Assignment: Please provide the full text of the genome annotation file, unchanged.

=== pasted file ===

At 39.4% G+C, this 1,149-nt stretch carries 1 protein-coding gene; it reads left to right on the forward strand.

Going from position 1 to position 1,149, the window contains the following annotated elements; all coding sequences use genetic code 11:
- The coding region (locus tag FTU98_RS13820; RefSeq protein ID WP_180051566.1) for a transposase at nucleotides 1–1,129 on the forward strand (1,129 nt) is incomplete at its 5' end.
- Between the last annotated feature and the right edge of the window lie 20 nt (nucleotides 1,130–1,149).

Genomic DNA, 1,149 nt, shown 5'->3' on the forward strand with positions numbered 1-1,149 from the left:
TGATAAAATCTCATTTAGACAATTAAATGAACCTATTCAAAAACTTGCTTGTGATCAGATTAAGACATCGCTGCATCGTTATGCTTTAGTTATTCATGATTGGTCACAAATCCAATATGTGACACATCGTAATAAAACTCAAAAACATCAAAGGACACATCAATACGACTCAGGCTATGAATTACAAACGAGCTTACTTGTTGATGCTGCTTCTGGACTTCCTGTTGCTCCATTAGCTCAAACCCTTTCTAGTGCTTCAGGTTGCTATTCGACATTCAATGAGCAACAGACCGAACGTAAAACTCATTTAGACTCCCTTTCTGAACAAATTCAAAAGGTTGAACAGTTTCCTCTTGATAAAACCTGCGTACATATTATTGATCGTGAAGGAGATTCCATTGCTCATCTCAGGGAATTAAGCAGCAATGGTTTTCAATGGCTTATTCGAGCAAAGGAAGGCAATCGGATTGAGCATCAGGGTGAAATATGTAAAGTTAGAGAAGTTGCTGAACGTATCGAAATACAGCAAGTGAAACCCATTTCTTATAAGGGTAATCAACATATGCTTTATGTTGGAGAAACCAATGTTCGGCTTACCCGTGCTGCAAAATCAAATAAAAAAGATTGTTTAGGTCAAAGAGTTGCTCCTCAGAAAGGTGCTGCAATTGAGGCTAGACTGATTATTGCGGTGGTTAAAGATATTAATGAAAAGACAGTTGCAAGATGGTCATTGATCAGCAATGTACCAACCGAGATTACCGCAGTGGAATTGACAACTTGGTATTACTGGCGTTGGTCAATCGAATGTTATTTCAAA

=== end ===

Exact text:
At 39.4% G+C, this 1,149-nt stretch carries 1 protein-coding gene; it reads left to right on the forward strand.

Going from position 1 to position 1,149, the window contains the following annotated elements; all coding sequences use genetic code 11:
- The coding region (locus tag FTU98_RS13820; RefSeq protein ID WP_180051566.1) for a transposase at nucleotides 1–1,129 on the forward strand (1,129 nt) is incomplete at its 5' end.
- Between the last annotated feature and the right edge of the window lie 20 nt (nucleotides 1,130–1,149).

Genomic DNA, 1,149 nt, shown 5'->3' on the forward strand with positions numbered 1-1,149 from the left:
TGATAAAATCTCATTTAGACAATTAAATGAACCTATTCAAAAACTTGCTTGTGATCAGATTAAGACATCGCTGCATCGTTATGCTTTAGTTATTCATGATTGGTCACAAATCCAATATGTGACACATCGTAATAAAACTCAAAAACATCAAAGGACACATCAATACGACTCAGGCTATGAATTACAAACGAGCTTACTTGTTGATGCTGCTTCTGGACTTCCTGTTGCTCCATTAGCTCAAACCCTTTCTAGTGCTTCAGGTTGCTATTCGACATTCAATGAGCAACAGACCGAACGTAAAACTCATTTAGACTCCCTTTCTGAACAAATTCAAAAGGTTGAACAGTTTCCTCTTGATAAAACCTGCGTACATATTATTGATCGTGAAGGAGATTCCATTGCTCATCTCAGGGAATTAAGCAGCAATGGTTTTCAATGGCTTATTCGAGCAAAGGAAGGCAATCGGATTGAGCATCAGGGTGAAATATGTAAAGTTAGAGAAGTTGCTGAACGTATCGAAATACAGCAAGTGAAACCCATTTCTTATAAGGGTAATCAACATATGCTTTATGTTGGAGAAACCAATGTTCGGCTTACCCGTGCTGCAAAATCAAATAAAAAAGATTGTTTAGGTCAAAGAGTTGCTCCTCAGAAAGGTGCTGCAATTGAGGCTAGACTGATTATTGCGGTGGTTAAAGATATTAATGAAAAGACAGTTGCAAGATGGTCATTGATCAGCAATGTACCAACCGAGATTACCGCAGTGGAATTGACAACTTGGTATTACTGGCGTTGGTCAATCGAATGTTATTTCAAA